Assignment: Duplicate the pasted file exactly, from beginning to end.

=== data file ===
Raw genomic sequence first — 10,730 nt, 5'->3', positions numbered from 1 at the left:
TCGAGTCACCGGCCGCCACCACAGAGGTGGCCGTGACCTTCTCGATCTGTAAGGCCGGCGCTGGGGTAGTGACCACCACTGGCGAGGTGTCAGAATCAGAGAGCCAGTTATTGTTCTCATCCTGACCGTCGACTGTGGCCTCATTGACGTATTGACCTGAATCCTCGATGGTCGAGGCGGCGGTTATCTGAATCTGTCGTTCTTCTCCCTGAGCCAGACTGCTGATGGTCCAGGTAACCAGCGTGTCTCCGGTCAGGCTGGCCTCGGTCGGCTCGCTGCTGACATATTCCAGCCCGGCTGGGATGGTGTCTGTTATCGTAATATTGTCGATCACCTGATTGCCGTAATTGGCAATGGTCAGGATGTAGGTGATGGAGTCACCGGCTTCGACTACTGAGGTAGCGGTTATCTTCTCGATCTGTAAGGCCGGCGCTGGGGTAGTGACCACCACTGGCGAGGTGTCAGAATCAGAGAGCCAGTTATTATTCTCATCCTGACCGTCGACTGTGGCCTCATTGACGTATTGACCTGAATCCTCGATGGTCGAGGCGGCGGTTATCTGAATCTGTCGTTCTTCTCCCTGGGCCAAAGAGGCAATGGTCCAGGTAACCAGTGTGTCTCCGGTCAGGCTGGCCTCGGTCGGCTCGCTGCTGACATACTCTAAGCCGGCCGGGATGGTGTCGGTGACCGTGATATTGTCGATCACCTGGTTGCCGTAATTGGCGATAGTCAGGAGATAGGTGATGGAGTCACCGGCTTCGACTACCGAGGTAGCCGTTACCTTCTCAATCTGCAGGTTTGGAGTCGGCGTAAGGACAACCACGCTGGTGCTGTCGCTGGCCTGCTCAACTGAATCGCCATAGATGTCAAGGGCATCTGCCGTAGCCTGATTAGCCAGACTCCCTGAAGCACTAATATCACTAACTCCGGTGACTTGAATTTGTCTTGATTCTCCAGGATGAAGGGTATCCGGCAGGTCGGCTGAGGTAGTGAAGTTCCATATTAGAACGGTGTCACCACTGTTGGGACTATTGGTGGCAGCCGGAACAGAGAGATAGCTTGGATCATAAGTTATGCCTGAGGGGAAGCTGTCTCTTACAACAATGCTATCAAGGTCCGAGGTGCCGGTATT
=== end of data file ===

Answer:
Raw genomic sequence first — 10,730 nt, 5'->3', positions numbered from 1 at the left:
TCGAGTCACCGGCCGCCACCACAGAGGTGGCCGTGACCTTCTCGATCTGTAAGGCCGGCGCTGGGGTAGTGACCACCACTGGCGAGGTGTCAGAATCAGAGAGCCAGTTATTGTTCTCATCCTGACCGTCGACTGTGGCCTCATTGACGTATTGACCTGAATCCTCGATGGTCGAGGCGGCGGTTATCTGAATCTGTCGTTCTTCTCCCTGAGCCAGACTGCTGATGGTCCAGGTAACCAGCGTGTCTCCGGTCAGGCTGGCCTCGGTCGGCTCGCTGCTGACATATTCCAGCCCGGCTGGGATGGTGTCTGTTATCGTAATATTGTCGATCACCTGATTGCCGTAATTGGCAATGGTCAGGATGTAGGTGATGGAGTCACCGGCTTCGACTACTGAGGTAGCGGTTATCTTCTCGATCTGTAAGGCCGGCGCTGGGGTAGTGACCACCACTGGCGAGGTGTCAGAATCAGAGAGCCAGTTATTATTCTCATCCTGACCGTCGACTGTGGCCTCATTGACGTATTGACCTGAATCCTCGATGGTCGAGGCGGCGGTTATCTGAATCTGTCGTTCTTCTCCCTGGGCCAAAGAGGCAATGGTCCAGGTAACCAGTGTGTCTCCGGTCAGGCTGGCCTCGGTCGGCTCGCTGCTGACATACTCTAAGCCGGCCGGGATGGTGTCGGTGACCGTGATATTGTCGATCACCTGGTTGCCGTAATTGGCGATAGTCAGGAGATAGGTGATGGAGTCACCGGCTTCGACTACCGAGGTAGCCGTTACCTTCTCAATCTGCAGGTTTGGAGTCGGCGTAAGGACAACCACGCTGGTGCTGTCGCTGGCCTGCTCAACTGAATCGCCATAGATGTCAAGGGCATCTGCCGTAGCCTGATTAGCCAGACTCCCTGAAGCACTAATATCACTAACTCCGGTGACTTGAATTTGTCTTGATTCTCCAGGATGAAGGGTATCCGGCAGGTCGGCTGAGGTAGTGAAGTTCCATATTAGAACGGTGTCACCACTGTTGGGACTATTGGTGGCAGCCGGAACAGAGAGATAGCTTGGATCATAAGTTATGCCTGAGGGGAAGCTGTCTCTTACAACAATGCTATCAAGGTCCGAGGTGCCGGTATT